HGV Lorry tailback

Impact of HGV Movements on Construction Sites

It doesn’t take a brilliant mind to work out the practical and economical reasons that HGVs (goods vehicles over 3.5 tonnes) are essential on building sites; being able to carry more materials and heavier loads means less journeys from suppliers to site or from one site to another….and the long and short of it is that construction as a whole would simply be impossible on the scale we see today without Heavy Goods Vehicles.

Their contribution to the industry is immeasurable, the use of HGVs means sites run more smoothly, jobs are completed more efficiently, and money is made more quickly.

However, there are some contributions made by HGVs that aren’t positive, such as the effects on air pollution, and the risk they pose to other road users – namely cyclists.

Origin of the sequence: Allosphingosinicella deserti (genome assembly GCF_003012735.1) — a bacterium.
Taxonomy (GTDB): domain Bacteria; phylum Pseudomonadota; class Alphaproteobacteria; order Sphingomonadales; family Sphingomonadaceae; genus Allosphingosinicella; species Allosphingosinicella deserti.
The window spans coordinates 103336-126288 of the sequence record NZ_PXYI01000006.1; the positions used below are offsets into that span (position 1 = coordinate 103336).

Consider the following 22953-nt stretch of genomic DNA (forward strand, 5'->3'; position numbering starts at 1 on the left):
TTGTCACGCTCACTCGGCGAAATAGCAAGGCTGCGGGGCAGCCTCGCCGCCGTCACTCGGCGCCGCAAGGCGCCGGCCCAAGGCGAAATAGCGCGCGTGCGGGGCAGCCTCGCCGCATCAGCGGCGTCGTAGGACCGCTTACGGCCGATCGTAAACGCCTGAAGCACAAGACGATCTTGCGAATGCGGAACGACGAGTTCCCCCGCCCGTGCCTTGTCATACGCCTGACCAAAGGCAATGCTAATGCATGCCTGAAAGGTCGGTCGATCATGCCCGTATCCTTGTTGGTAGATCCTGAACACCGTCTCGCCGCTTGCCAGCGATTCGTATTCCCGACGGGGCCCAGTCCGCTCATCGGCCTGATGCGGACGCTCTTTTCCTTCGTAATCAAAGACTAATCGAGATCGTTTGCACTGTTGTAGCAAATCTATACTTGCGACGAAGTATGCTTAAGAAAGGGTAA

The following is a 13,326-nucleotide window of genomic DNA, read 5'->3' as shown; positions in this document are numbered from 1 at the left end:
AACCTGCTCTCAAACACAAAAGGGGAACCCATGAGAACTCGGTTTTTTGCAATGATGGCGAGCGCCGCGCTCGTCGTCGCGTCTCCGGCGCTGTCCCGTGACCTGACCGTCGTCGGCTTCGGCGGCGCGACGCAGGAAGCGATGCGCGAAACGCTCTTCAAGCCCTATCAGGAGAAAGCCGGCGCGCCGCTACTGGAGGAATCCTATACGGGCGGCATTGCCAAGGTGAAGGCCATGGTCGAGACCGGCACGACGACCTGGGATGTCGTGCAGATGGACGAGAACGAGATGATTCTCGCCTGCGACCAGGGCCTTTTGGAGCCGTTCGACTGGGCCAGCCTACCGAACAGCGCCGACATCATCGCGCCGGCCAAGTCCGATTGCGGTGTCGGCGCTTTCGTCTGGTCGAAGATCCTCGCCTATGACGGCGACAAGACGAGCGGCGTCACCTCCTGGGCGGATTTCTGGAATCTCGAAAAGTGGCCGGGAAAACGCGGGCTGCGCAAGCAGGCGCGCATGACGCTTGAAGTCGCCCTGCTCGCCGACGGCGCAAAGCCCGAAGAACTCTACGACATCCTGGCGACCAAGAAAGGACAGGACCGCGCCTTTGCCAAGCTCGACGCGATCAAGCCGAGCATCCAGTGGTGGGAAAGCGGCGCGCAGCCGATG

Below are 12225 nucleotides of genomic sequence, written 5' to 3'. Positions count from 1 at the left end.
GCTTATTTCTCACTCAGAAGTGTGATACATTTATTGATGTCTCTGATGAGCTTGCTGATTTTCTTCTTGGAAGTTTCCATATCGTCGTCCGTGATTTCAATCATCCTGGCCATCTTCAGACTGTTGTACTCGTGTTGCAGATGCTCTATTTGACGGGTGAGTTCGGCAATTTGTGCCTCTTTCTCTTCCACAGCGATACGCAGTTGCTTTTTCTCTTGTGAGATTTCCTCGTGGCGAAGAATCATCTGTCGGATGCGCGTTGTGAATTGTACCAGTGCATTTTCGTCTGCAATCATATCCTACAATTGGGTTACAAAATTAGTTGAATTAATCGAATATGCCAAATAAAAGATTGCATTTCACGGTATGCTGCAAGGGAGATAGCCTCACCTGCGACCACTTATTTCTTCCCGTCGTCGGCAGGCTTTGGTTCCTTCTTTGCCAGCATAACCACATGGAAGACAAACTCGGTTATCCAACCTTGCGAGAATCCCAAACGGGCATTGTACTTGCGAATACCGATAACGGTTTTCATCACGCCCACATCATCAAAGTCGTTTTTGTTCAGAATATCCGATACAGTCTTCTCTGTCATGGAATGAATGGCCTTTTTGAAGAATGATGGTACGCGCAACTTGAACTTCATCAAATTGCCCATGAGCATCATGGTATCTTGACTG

HGVs are responsible for a 5th of the UK’s total carbon emissions, with 40% – 50% of those emissions containing nitrogen oxides and fine particle matter that can cause respiratory diseases, cardiovascular illnesses, and other health problems.

Despite the huge advantages that HGVs have made possible to the construction industry, I doubt that it comes as a surprise to learn that their environmental impact isn’t a good one. HGVs obviously have more of an impact than other vehicles on the road due to their huge size and fuel consumption, and it’s the fumes and CO2 emissions that instantly come to mind when we think about HGV versus the environment.

But, air pollution is just the tip of the iceberg…

Air Pollution

We’ll start at the tip because it’s the most logical place to begin, and we’ve already pretty much covered it. All traffic causes air pollution, and the levels of emissions from HGVs are considerably higher than from other types of vehicles.